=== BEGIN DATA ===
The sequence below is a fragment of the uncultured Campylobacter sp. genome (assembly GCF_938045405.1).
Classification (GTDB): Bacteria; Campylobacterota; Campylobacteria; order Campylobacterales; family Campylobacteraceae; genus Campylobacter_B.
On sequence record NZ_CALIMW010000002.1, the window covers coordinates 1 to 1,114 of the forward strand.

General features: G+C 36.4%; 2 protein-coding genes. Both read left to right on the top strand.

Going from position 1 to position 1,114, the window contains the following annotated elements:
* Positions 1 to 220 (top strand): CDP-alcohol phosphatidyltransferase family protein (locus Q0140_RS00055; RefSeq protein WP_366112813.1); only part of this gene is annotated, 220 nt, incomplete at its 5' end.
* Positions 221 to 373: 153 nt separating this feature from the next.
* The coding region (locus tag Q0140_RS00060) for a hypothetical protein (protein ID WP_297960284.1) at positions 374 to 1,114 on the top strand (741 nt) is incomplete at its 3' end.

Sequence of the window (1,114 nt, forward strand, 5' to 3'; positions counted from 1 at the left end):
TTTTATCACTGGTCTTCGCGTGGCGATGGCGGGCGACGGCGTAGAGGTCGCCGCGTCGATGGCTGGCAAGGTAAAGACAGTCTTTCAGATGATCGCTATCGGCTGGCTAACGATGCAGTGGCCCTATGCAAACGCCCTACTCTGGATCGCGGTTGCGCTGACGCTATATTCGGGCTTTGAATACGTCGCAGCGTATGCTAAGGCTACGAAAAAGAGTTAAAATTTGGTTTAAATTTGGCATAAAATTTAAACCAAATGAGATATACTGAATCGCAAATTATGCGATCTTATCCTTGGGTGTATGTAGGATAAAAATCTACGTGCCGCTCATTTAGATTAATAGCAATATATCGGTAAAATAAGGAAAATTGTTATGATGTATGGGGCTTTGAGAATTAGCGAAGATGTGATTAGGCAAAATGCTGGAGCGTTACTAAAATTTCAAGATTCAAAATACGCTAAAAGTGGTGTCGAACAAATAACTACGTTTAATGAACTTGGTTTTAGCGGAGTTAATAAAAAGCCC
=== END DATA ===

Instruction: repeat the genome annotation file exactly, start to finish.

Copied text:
The sequence below is a fragment of the uncultured Campylobacter sp. genome (assembly GCF_938045405.1).
Classification (GTDB): Bacteria; Campylobacterota; Campylobacteria; order Campylobacterales; family Campylobacteraceae; genus Campylobacter_B.
On sequence record NZ_CALIMW010000002.1, the window covers coordinates 1 to 1,114 of the forward strand.

General features: G+C 36.4%; 2 protein-coding genes. Both read left to right on the top strand.

Going from position 1 to position 1,114, the window contains the following annotated elements:
* Positions 1 to 220 (top strand): CDP-alcohol phosphatidyltransferase family protein (locus Q0140_RS00055; RefSeq protein WP_366112813.1); only part of this gene is annotated, 220 nt, incomplete at its 5' end.
* Positions 221 to 373: 153 nt separating this feature from the next.
* The coding region (locus tag Q0140_RS00060) for a hypothetical protein (protein ID WP_297960284.1) at positions 374 to 1,114 on the top strand (741 nt) is incomplete at its 3' end.

Sequence of the window (1,114 nt, forward strand, 5' to 3'; positions counted from 1 at the left end):
TTTTATCACTGGTCTTCGCGTGGCGATGGCGGGCGACGGCGTAGAGGTCGCCGCGTCGATGGCTGGCAAGGTAAAGACAGTCTTTCAGATGATCGCTATCGGCTGGCTAACGATGCAGTGGCCCTATGCAAACGCCCTACTCTGGATCGCGGTTGCGCTGACGCTATATTCGGGCTTTGAATACGTCGCAGCGTATGCTAAGGCTACGAAAAAGAGTTAAAATTTGGTTTAAATTTGGCATAAAATTTAAACCAAATGAGATATACTGAATCGCAAATTATGCGATCTTATCCTTGGGTGTATGTAGGATAAAAATCTACGTGCCGCTCATTTAGATTAATAGCAATATATCGGTAAAATAAGGAAAATTGTTATGATGTATGGGGCTTTGAGAATTAGCGAAGATGTGATTAGGCAAAATGCTGGAGCGTTACTAAAATTTCAAGATTCAAAATACGCTAAAAGTGGTGTCGAACAAATAACTACGTTTAATGAACTTGGTTTTAGCGGAGTTAATAAAAAGCCC